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Pathogenic mutations in GLI2 cause a specific phenotype that is distinct from holoprosencephaly

18 Apr, 14 | by hqqu

Mutations in GLI2 have been associated with holoprosencephaly (HPE), a neuroanatomic anomaly resulting from incomplete cleavage of the developing forebrain, and an HPE-like phenotype involving pituitary anomalies and polydactyly. We collected the largest sample to date of individuals with variants affecting GLI2 and characterized their phenotype. This included previously published cases as well as new unpublished individuals. We found that individuals with mutations resulting in loss of function rather (versus those with variants of unknown significance) typically had a narrow phenotype including polydactyly and pituitary anomalies as well as subtle facial features, as opposed to frank HPE. (By Kelly Bear, http://jmg.bmj.com/content/early/2014/04/17/jmedgenet-2013-102249 )

A missense mutation in the splicing factor gene DHX38 is associated with early-onset retinitis pigmentosa with macular coloboma

15 Apr, 14 | by hqqu

Retinitis pigmentosa is a group of genetically inherited eye diseases which represents the most frequent cause of inherited blindness worldwide. Persons with retinitis pigmentosa experience night blindness, which is followed by tunnel vision due to the progressive degeneration of the light sensing cells called rods and cones. Approximately 60 different genes can be defective in retinitis pigmentosa. By sequence analysis of all 20.000 human genes, we could identify defects in DHX38 in 4 retinitis pigmentosa patients of a consanguineous Pakistani family. DHX38 encodes a protein that is important for the processing of RNA molecules, which are crucial intermediates between DNA and protein molecules. This finding enables genetic counseling in this family and provides new insights into the disease mechanism. (By Prof. dr. Frans P.M. Cremers, http://jmg.bmj.com/content/early/2014/04/15/jmedgenet-2014-102316 )

A familial disorder of altered DNA-methylation

10 Apr, 14 | by hqqu

Genomic imprinting is an epigenetic process leading to parent-of-origin specific DNA methylation and gene expression. There are several recognizable phenotypes caused by DNA-methylation changes at disease specific imprinted loci. In the recent years it became obvious that some patients exhibit changes of DNA-methylation at multiple imprinted loci. We report a family with three offspring who were all affected by a widespread disorder of DNA methylation not only of maternally and paternally imprinted genes but also of a considerable number of loci not known to be associated with parent-of-origin specific DNA-methylation. This family suggests the existence of a hitherto unrecognised disorder of genomic imprinting. (By Dr. med. Almuth Caliebe, http://jmg.bmj.com/content/early/2014/04/10/jmedgenet-2013-102149 )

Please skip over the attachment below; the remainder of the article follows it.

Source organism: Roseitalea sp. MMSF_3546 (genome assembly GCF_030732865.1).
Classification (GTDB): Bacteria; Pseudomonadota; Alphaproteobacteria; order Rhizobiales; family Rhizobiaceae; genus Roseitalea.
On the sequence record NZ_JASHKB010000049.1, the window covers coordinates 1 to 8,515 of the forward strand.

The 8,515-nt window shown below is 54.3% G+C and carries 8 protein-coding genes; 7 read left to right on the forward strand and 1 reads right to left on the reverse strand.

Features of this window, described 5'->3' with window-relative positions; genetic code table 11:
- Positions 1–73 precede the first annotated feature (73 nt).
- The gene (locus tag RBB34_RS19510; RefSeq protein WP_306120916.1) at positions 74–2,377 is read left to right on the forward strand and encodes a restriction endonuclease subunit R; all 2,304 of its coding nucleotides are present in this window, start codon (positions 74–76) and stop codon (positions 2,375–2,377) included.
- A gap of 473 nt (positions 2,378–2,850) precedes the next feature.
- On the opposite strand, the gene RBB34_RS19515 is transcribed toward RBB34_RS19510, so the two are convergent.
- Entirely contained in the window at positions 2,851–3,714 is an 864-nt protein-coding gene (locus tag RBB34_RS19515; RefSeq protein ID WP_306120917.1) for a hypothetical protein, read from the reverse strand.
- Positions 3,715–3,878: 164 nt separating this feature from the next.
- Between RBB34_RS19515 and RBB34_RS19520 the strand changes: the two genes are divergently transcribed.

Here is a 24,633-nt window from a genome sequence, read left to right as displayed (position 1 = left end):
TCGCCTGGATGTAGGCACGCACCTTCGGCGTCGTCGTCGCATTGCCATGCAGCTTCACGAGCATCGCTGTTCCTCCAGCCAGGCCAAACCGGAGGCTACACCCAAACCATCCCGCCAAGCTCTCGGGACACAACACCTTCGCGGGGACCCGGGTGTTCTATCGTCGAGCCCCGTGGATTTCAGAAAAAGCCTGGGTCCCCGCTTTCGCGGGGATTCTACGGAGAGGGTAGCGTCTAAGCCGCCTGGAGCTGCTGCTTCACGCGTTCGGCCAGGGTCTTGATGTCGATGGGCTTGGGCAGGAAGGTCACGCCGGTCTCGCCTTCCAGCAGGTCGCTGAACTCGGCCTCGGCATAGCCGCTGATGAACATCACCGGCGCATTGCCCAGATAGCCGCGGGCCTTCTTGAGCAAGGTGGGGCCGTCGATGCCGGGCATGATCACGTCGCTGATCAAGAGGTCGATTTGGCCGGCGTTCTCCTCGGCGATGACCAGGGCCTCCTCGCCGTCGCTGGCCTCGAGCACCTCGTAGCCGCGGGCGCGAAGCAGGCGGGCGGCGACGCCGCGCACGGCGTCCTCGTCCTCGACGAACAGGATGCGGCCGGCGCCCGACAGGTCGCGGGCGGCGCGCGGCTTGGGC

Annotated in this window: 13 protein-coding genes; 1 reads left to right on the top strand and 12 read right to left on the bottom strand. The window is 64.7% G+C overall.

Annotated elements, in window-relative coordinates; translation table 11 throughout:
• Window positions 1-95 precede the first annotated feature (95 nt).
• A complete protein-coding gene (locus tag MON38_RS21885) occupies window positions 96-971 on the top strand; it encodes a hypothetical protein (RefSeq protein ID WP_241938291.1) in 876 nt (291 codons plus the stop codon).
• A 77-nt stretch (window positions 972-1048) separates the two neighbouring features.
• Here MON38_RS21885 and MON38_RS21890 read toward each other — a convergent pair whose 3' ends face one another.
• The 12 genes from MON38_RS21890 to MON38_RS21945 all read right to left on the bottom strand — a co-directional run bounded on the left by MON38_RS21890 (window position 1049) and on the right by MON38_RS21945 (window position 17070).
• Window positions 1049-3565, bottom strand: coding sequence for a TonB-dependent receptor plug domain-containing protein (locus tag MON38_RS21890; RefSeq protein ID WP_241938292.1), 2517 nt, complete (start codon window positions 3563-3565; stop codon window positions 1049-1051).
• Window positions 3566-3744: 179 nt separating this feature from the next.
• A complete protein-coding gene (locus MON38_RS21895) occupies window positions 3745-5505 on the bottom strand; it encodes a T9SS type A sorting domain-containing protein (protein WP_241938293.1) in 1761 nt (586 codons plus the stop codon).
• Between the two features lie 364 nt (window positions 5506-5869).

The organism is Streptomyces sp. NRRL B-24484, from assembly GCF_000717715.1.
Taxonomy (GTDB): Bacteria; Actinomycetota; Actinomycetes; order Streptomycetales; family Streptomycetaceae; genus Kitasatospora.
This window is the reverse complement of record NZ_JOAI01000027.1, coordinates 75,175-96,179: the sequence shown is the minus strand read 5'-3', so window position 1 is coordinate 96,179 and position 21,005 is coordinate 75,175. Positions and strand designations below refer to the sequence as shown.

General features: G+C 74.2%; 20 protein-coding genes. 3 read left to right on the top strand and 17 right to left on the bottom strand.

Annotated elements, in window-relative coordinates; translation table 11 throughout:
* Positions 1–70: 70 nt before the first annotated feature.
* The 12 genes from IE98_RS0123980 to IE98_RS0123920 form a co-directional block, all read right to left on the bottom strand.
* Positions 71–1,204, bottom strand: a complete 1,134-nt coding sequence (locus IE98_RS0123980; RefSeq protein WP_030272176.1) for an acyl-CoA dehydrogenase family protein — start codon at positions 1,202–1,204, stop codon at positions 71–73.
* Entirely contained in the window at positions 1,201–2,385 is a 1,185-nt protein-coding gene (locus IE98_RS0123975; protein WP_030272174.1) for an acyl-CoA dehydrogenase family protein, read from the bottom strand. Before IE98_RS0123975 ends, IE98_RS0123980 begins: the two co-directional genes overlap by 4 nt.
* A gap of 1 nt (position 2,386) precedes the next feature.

A meta-analysis identifies adolescent idiopathic scoliosis association with LBX1 locus in multiple ethnic groups

10 Apr, 14 | by hqqu

Adolescent idiopathic scoliosis (AIS) is the most common spinal deformity, affecting > 30 million children worldwide. Children usually develop AIS around the time of the adolescent growth spurt, and girls are at greater risk of severe deformity requiring treatment. Until recently the causes of AIS have remained unknown. In 2011 a genome-wide association study (GWAS) in Japanese patients identified genetic markers near the LBX1 gene as risk factors for AIS. In this new study coordinated through the International Consortium for Scoliosis Genetics (ICSG), we demonstrate that the LBX1 locus is strongly associated with AIS in multiple ethnic populations (Japanese, Chinese, and non-Hispanic white), and that it is probably relevant in boys as well as girls. LBX1 is a regulator of other genes and may participate in AIS by effects on muscle and nerve development. (By Dr. Carol Wise, http://jmg.bmj.com/content/early/2014/04/10/jmedgenet-2013-102067 )

ADAP2 in heart development: a candidate gene for the occurrence of Cardiovascular Malformations in NF1 Microdeletion Syndrome

7 Apr, 14 | by hqqu

The NF1 microdeletion syndrome is caused by the deletion of a chromosome 17 region encompassing the NF1 gene and flanking genes. We previously found that the patients with the syndrome display a significantly higher incidence of Cardiovascular Malformations (CVMs) than that observed in the NF1 patients with intragenic mutations, suggesting that genes present in the deleted segment are essential for normal heart development.

Here we showed that one of these genes, ADAP2, is expressed in heart during fundamental phases of cardiac development. The functional inactivation of ADAP2 in zebrafish demonstrated its important role in heart development and pointed to ADAP2 as the best candidate gene for the occurrence of CVMs in NF1-microdeleted patients. Our study constitutes a step towards a better comprehension of the complex phenotypic spectrum of the syndrome. (By Dr. Marco Venturin, http://jmg.bmj.com/content/early/2014/04/07/jmedgenet-2013-102240 )